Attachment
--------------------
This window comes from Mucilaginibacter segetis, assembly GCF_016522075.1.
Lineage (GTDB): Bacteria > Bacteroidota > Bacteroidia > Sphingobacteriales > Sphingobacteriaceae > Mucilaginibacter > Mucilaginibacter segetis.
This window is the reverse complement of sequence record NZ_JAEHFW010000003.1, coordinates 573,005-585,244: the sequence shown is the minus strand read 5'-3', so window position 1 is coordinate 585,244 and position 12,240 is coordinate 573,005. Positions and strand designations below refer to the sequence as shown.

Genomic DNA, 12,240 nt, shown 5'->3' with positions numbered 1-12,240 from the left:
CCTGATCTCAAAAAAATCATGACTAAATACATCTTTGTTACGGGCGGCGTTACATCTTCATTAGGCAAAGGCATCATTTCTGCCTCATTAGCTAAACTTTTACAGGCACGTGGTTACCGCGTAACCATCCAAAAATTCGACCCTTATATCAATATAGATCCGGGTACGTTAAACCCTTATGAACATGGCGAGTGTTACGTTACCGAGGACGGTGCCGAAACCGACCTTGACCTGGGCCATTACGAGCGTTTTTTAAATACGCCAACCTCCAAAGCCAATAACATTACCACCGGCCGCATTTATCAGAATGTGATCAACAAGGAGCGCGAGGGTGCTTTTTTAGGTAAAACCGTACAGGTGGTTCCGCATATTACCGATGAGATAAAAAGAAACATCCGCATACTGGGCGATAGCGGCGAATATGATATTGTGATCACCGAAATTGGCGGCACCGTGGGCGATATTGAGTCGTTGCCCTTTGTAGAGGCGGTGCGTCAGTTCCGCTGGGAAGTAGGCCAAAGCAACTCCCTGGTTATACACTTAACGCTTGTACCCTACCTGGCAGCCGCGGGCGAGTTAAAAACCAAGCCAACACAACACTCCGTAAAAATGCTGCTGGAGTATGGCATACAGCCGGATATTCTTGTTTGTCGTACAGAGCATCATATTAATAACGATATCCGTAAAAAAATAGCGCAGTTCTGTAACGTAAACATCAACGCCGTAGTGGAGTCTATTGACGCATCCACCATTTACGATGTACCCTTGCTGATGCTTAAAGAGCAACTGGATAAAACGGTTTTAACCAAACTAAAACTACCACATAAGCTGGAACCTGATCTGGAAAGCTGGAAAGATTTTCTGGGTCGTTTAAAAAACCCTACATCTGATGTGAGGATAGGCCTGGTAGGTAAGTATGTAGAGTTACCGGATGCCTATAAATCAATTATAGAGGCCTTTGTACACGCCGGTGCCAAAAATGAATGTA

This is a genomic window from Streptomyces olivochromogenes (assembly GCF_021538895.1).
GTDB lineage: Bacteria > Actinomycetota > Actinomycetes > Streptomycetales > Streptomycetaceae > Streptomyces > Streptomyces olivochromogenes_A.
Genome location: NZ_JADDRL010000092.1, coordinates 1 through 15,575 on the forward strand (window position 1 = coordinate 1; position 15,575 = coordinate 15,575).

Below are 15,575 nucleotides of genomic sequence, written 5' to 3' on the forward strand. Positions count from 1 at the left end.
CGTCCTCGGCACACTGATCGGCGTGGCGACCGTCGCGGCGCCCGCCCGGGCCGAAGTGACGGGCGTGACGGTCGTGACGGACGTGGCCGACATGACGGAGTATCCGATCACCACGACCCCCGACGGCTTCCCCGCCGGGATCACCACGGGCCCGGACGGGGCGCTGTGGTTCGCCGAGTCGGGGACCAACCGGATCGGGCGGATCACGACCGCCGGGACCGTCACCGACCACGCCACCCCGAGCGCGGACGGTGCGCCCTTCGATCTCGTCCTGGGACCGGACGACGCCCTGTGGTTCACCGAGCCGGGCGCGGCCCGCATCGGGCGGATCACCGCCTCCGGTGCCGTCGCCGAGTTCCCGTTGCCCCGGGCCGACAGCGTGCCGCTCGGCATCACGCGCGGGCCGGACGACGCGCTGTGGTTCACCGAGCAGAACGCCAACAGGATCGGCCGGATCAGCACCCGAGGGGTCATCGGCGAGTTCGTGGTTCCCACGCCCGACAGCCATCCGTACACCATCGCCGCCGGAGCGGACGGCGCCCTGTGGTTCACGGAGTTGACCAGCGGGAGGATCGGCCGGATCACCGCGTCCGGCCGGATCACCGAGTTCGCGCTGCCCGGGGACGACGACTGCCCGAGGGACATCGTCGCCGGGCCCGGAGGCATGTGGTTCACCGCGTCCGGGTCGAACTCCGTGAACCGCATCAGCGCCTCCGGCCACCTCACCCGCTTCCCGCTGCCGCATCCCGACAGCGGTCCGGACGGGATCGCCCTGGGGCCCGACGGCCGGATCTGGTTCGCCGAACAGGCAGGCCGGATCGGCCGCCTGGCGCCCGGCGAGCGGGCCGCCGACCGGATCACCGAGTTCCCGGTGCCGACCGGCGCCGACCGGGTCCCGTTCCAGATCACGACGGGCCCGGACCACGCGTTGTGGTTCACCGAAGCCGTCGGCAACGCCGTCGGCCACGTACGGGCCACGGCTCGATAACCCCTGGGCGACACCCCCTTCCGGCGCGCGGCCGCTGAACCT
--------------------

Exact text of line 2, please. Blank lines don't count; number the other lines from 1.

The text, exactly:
Lineage (GTDB): Bacteria > Bacteroidota > Bacteroidia > Sphingobacteriales > Sphingobacteriaceae > Mucilaginibacter > Mucilaginibacter segetis.